• Re:Wrong question (Score:5, Insightful)

    by laughingcoyote (762272) <barghesthowl@NOSpAm.excite.com> on Thursday January 28, 2010 @06:02AM (#30931232) Journal

    So the law stays, and we just hope everyone goes to jail before anyone gets hurt.

    Ah, there's the rub, to give us our bit of Shakespeare for the day. For the record, my kids aren't hypothetical. And while I absolutely hope they are never hurt by a pedophile, there are only certain lengths I'm willing to go to in order to reduce that risk, because to go to greater lengths means almost certain harm from greater risks.

    Consider the risk of them being injured in a car accident. I'll use carseats for the ones whose age necessitates it, I'll drive very carefully and defensively while they're in the car, and I wouldn't let them ride with anyone else I didn't know or trust to keep them similarly safe. Those are all reasonable measures. What I wouldn't do is forbid them to ever ride in a car and force them to walk everywhere. That's unreasonable and may in fact make them less safe, and regardless would be an extreme reaction to a risk which is already well mitigated by more reasonable measures. Not eliminated, mind you, and no risk is ever truly eliminated even by the most draconian measures.

    The same is true here. I'm far more afraid of my children growing up in a society where the attitude is "Throw the deviant in jail before someone gets hurt!" than I am actually afraid of said deviant. A free society means we must tolerate people who think and want some pretty disgusting things. We can certainly punish those who act on such urges, be they to murder people of a certain race or sexually abuse children. But we cross a line when we imprison someone simply for what they think, like, have urges to do, say, advocate, or anything of the sort. Freedom means tolerating things you find revolting, if no one is actually being injured.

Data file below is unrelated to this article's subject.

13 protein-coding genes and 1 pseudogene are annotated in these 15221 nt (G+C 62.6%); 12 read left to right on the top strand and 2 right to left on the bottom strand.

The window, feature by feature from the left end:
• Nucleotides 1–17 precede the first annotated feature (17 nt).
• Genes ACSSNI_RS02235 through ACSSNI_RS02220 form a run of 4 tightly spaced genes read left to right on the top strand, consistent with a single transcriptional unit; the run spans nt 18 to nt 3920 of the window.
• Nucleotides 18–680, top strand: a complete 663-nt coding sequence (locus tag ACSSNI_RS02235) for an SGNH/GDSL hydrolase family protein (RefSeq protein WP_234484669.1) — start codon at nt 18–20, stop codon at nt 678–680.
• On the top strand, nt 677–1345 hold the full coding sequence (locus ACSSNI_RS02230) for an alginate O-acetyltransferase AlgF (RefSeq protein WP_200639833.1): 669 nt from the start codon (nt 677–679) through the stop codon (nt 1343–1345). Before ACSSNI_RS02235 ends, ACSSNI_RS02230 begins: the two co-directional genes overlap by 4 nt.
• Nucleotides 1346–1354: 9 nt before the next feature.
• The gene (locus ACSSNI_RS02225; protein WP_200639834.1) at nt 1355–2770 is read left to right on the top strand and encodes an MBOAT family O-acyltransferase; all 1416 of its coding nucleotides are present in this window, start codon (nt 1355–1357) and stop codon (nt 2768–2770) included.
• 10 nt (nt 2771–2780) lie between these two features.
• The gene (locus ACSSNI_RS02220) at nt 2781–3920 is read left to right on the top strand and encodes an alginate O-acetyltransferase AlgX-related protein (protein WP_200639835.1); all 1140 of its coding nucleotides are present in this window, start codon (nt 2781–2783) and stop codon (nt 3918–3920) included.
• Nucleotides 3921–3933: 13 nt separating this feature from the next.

Why? Because someone else probably finds you or me revolting. Someone probably thinks it's unconscionable that I have children and yet don't support the "Lock 'em all up! Think of the CHILDREN!" mentality. Someone else may strongly disagree with other political beliefs I hold. Someone else yet may just not like the color of my shirt.

    Freedom of speech, and expression, and thought means that I may think, say, and express these things whether those people like it or not, and that, in turn, they may do the same. That's the only way that system works. Starting to say "Well...all speech is free speech except THAT!" is the true slippery slope. I'd much rather take my chances and let someone watch Simpsons porn, if they really feel the need.

  • Re:Insanity. (Score:5, Insightful)

    by quenda (644621) on Thursday January 28, 2010 @06:15AM (#30931296)

    Ridiculous.

    Thought crime -- pure and simple.

    You could say the same about any pornography, unless they paid for it, or otherwise encouraged its production.
    Do you legalise the possession of all child, violent and bestiality porn? Denmark did that for some years.
    It's a tough question as to where to draw the line.

    A guy has just gone to court in Australia, after being caught with lots of photos of naked boy toddlers in his camera, taken discreetly (he thought) in parks or beaches or some such.
    His excuse is that he was obsessed with circumcision and wanted to show his wife that most boys were uncircumcised.
    Good luck with that one in court!
    Now if I caught that guy photographing my kid, I'd be pretty freaked out and maybe even do something that would land me in court.
    But really, he's probably just a sad git, and low on the list of people we should really worry about. (drunk drivers, thieves...)
    Its going to cost a pile of our taxes to prosecute and possibly punish this guy for his [alleged] crimes. I'm not sure what will be achieved.

  • Re:Insanity. (Score:5, Insightful)

    by the3stars (1030420) on Thursday January 28, 2010 @06:19AM (#30931318)